Tanzania has urged its citizens, especially at its borders, to be vigilant following the Ebola outbreak in Uganda. So far, no Ebola case has been reported in Tanzania.
It has also called for screening at its borders and public education on Ebola symptoms.
In a statement, Health Deputy Minister Godwin Mollel said, “I call upon all medical officers to provide public education on the disease, monitor it, and undertake investigations in their respective areas.”
Ebola is an often fatal viral haemorrhagic fever. The death rate is typically high, ranging up to 90 percent in some outbreaks, according to the World Health Organization.
First identified in 1976 in the DRC, the virus, whose natural host is the bat, has since set off a series of epidemics in Africa, killing around 15,000 people.
Human transmission is through body fluids, with the main symptoms being fever, vomiting, bleeding and diarrhoea.
Outbreaks are difficult to contain, especially in urban environments.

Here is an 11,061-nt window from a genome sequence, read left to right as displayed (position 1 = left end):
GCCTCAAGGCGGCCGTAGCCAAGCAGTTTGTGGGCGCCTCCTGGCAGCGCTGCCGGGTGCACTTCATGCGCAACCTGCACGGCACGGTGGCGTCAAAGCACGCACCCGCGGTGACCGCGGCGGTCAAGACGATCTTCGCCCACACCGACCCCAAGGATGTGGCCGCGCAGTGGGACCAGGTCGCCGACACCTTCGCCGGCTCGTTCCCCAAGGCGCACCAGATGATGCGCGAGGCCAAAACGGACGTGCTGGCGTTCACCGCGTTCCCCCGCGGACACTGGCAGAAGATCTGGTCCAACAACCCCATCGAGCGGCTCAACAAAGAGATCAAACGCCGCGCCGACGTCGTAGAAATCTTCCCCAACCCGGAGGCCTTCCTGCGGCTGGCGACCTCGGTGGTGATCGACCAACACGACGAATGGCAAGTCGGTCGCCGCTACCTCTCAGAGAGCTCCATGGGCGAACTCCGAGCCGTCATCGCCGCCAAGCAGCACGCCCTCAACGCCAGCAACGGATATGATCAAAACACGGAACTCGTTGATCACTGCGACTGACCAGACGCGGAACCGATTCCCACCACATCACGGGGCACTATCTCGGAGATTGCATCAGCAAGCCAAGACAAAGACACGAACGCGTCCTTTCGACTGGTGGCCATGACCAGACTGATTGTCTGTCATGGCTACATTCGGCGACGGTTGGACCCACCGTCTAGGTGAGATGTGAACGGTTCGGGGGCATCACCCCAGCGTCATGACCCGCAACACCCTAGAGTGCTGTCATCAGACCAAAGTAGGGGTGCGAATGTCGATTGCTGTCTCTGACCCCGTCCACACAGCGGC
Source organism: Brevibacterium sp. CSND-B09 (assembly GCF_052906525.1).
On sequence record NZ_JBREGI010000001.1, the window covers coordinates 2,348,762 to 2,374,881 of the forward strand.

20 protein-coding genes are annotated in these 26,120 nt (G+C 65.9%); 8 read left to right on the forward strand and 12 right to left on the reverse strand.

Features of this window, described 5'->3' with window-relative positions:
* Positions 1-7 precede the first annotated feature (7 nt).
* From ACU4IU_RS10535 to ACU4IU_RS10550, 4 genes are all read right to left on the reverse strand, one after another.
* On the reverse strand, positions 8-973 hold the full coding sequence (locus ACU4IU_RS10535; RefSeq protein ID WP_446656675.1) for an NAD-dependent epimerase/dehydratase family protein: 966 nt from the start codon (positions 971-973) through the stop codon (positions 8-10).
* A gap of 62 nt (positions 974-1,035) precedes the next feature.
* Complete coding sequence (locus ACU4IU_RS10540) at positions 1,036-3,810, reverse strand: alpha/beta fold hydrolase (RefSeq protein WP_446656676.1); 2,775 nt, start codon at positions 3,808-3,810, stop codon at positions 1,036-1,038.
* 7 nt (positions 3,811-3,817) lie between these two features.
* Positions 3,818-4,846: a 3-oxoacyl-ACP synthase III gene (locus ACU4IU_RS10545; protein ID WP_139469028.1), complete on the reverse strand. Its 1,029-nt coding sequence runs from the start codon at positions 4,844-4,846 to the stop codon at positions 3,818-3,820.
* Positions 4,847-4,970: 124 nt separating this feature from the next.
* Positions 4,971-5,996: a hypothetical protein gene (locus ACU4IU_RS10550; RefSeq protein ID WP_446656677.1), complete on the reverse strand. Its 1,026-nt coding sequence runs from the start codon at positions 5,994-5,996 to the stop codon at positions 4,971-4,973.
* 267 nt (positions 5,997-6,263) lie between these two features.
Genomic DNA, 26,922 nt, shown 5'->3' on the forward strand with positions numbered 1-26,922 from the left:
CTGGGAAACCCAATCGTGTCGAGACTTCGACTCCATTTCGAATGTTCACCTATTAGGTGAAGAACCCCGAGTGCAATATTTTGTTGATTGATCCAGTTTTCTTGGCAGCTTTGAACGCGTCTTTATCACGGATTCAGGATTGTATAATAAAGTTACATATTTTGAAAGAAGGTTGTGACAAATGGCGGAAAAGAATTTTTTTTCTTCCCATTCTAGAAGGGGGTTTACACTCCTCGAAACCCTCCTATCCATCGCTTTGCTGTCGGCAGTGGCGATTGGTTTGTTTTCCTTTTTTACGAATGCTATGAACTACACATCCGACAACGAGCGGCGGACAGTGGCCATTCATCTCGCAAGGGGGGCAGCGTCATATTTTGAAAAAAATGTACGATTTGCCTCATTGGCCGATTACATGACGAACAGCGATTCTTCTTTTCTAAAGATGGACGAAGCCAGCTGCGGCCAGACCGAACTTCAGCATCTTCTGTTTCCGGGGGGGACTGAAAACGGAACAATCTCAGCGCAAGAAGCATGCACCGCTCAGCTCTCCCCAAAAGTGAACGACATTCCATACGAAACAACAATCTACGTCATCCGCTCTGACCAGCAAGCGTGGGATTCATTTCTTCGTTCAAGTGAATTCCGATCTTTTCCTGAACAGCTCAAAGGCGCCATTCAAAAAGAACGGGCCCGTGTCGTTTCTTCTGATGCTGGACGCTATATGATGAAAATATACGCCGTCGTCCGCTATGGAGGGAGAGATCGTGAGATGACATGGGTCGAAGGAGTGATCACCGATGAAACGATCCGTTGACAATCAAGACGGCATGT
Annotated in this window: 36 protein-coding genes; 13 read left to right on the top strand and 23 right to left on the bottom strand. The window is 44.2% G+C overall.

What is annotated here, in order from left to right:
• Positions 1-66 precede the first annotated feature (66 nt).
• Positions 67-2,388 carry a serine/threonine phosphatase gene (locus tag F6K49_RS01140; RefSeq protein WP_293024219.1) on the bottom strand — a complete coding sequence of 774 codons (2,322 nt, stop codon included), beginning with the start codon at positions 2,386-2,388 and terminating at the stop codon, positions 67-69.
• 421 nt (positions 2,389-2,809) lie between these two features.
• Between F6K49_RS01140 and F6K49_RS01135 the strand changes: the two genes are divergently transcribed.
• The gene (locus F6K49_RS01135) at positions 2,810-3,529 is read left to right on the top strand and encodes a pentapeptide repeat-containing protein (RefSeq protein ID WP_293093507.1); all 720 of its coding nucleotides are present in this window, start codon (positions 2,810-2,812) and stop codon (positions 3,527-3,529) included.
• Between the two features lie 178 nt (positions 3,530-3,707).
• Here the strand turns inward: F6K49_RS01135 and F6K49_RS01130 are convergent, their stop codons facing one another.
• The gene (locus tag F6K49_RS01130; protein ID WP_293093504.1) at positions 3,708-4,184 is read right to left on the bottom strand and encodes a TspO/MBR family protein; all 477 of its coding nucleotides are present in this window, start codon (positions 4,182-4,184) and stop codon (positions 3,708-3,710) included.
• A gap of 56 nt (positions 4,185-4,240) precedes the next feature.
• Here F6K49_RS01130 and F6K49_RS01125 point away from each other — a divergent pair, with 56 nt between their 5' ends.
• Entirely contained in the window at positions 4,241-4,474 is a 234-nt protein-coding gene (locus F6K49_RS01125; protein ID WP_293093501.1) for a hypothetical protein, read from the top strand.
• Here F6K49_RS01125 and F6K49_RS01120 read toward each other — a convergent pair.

People who are infected do not become contagious until symptoms appear, which is after an incubation period of between two and 21 days.
The worst epidemic in West Africa between 2013 and 2016 killed more than 11,300 alone. The DRC has had more than a dozen epidemics, the deadliest killing 2,280 people in 2020.
There have been previous outbreaks of the Sudan strain in Uganda and in Sudan, the WHO said.
Uganda – which shares a porous border with the Democratic Republic of Congo (DRC) – has experienced several Ebola outbreaks in the past, most recently in 2019, when at least five people died.